Testosterone and DHEA

Testosterone is made in the testes. It circulates in the blood primarily bound to proteins and is not very active in this state. A small percentage is unbound and called free testosterone. This is what the cells of the body see and respond to, and is what is measured during treatment.  The more the testosterone is bound to protein the less it is bioavailable and the less effective it is.

DHEA, short for dehydroepiandrosterone, is one of the most common hormones found in the body. Produced in the adrenal glands, it is actually a prohormone which the body converts to testosterone, estrogen and other products.

If you are a man considering hormone therapy and have questions regarding the effects of testosterone and DHEA on your body, contact our office today.

Testosterone

Sex hormone binding globulin, or SHBG, is an important protein which binds or inactivates testosterone. As a man ages binding increases, which further diminishes the availability of free testosterone. In addition, as one ages, testosterone production decreases, further diminishing its effectiveness. The overall result: loss of muscle mass, strength, endurance, weakness, loss of libido and sexual performance, as well as an increase in visceral (stomach) fat, with susceptibility towards osteoporosis and cardiovascular disease.

DHEA

It is a weak but important androgen or male hormone, demonstrating the same benefits and actions of testosterone. In addition, it has unique anti-aging benefits. Population studies have shown men and women with high levels of DHEA have greater longevity.

Like other hormones, DHEA production decreases with age and men greatly benefit from its replacement.  DHEA increases insulin sensitivity which reduces the risk of developing diabetes. It is cardio-protective and strengthens the immune system. There have not been any published studies to date which demonstrate harmful effects of DHEA replacement therapy.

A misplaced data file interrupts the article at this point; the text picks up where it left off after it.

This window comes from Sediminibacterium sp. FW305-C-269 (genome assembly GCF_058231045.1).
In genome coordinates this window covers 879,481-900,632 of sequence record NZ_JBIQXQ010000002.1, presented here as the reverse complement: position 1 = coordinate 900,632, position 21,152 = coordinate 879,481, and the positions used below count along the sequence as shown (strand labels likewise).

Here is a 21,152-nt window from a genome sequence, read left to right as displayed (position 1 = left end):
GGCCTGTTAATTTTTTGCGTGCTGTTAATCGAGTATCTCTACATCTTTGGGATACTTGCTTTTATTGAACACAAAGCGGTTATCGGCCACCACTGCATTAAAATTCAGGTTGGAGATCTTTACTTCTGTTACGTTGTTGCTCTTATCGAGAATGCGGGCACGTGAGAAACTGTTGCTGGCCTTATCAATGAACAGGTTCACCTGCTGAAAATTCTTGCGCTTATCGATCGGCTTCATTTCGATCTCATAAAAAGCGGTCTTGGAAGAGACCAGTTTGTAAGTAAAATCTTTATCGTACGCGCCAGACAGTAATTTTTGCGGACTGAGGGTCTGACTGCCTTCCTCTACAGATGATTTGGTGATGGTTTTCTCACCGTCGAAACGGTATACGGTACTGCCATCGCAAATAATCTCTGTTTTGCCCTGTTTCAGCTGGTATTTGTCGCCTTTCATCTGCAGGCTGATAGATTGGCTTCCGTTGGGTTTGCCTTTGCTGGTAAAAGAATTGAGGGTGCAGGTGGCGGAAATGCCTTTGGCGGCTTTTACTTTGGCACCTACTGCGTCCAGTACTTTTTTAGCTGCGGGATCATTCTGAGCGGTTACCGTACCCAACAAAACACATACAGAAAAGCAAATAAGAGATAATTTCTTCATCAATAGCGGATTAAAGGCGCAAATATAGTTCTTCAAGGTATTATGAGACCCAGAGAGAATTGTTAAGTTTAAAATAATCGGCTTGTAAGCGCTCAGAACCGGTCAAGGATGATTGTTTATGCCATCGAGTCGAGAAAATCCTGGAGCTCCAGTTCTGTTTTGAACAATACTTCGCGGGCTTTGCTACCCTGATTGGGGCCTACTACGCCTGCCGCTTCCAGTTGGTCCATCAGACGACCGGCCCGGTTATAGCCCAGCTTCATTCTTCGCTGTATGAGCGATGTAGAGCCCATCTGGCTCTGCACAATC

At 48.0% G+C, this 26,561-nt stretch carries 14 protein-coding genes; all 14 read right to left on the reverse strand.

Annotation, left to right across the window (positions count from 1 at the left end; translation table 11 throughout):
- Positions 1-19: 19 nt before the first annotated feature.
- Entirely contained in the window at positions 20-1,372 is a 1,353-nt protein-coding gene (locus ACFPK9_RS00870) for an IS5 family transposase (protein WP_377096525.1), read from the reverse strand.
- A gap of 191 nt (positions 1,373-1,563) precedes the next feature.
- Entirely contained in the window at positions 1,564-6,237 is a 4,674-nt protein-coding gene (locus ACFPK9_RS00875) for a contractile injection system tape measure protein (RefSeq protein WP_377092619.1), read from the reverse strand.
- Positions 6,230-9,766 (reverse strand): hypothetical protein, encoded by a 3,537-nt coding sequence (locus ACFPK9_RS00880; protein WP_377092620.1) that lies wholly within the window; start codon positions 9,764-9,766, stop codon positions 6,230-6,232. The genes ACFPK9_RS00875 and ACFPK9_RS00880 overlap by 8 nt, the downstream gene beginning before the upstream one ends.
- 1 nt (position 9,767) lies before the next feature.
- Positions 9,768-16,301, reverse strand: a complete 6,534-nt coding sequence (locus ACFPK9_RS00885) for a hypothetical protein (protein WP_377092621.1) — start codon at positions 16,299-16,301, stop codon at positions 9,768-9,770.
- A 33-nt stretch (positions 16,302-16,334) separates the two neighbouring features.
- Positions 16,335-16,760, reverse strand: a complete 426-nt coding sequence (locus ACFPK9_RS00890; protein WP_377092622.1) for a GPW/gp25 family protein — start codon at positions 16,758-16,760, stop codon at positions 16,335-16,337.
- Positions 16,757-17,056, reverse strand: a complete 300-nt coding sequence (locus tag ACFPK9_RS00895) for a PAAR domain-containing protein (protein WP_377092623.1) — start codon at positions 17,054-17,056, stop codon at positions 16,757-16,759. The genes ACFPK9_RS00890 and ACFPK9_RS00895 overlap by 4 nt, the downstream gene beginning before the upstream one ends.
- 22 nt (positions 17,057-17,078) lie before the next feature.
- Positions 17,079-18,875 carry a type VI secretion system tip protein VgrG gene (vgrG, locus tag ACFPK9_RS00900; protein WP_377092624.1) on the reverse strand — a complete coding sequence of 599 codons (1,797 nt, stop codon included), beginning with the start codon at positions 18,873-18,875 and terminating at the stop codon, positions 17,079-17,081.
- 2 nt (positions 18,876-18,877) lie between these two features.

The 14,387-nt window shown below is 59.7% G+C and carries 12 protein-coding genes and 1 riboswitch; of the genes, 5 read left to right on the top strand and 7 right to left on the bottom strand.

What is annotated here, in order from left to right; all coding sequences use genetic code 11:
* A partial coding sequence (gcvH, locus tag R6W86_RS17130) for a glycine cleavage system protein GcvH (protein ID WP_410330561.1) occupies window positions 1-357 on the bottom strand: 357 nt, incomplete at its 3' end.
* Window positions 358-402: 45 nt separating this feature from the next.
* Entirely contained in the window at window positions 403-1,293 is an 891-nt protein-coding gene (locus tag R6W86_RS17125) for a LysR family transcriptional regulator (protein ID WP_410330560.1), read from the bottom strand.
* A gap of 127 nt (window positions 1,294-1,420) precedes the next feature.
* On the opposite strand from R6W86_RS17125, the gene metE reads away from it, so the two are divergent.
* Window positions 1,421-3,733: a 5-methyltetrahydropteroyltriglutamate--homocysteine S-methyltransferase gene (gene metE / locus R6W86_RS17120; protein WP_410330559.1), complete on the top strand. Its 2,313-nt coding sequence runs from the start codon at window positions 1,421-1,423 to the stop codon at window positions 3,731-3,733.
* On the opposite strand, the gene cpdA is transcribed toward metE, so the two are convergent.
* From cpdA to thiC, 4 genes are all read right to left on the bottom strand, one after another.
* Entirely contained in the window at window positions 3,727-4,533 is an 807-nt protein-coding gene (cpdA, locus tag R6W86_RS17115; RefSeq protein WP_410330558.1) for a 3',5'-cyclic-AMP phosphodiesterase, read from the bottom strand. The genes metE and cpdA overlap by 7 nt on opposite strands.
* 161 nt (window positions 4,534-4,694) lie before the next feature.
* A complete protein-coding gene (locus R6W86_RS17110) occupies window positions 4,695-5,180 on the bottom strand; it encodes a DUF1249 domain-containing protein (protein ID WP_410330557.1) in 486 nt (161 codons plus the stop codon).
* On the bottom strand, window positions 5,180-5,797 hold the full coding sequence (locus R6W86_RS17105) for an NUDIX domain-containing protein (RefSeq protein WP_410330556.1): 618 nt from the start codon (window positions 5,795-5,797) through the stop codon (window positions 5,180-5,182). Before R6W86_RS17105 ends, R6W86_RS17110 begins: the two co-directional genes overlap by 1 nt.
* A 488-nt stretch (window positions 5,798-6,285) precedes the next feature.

Side Effects

There is no significant downside when these medications are given to raise levels to the upper end of the normal range for young men. When very high levels of hormones are the goal, however, such as with steroid abuse, complications are seen, primarily with an increase in red blood cell concentration in the blood.

This is not seen when the goal of andropause, treatment is to reach the upper end of the normal range. Periodic monitoring is extremely important to prevent problems.

Androgen replacement therapy can substantially improve mood for the better, providing a greater sense of well-being and optimism. However, sometimes there can be an opposite effect, where sensitivity to even low doses can cause irritability, anger and even rage. This usually is seen with very high doses of androgens and can be reversed quickly by simply lowering the dose of medicine.

In the skin, testosterone is converted to the potent androgen dihydrotestosterone or DHT. DHT, when elevated, can cause acne, stimulate hair growth and paradoxically in some cases, hair loss. These undesirable side effects may be dose or duration dependent and need to be watched for. Fortunately, if they occur they are reversible by decreasing the amount of medication or by temporarily suspending its use. In some cases, acne can be blocked without having to lower the dose and allow for a continuation of treatment.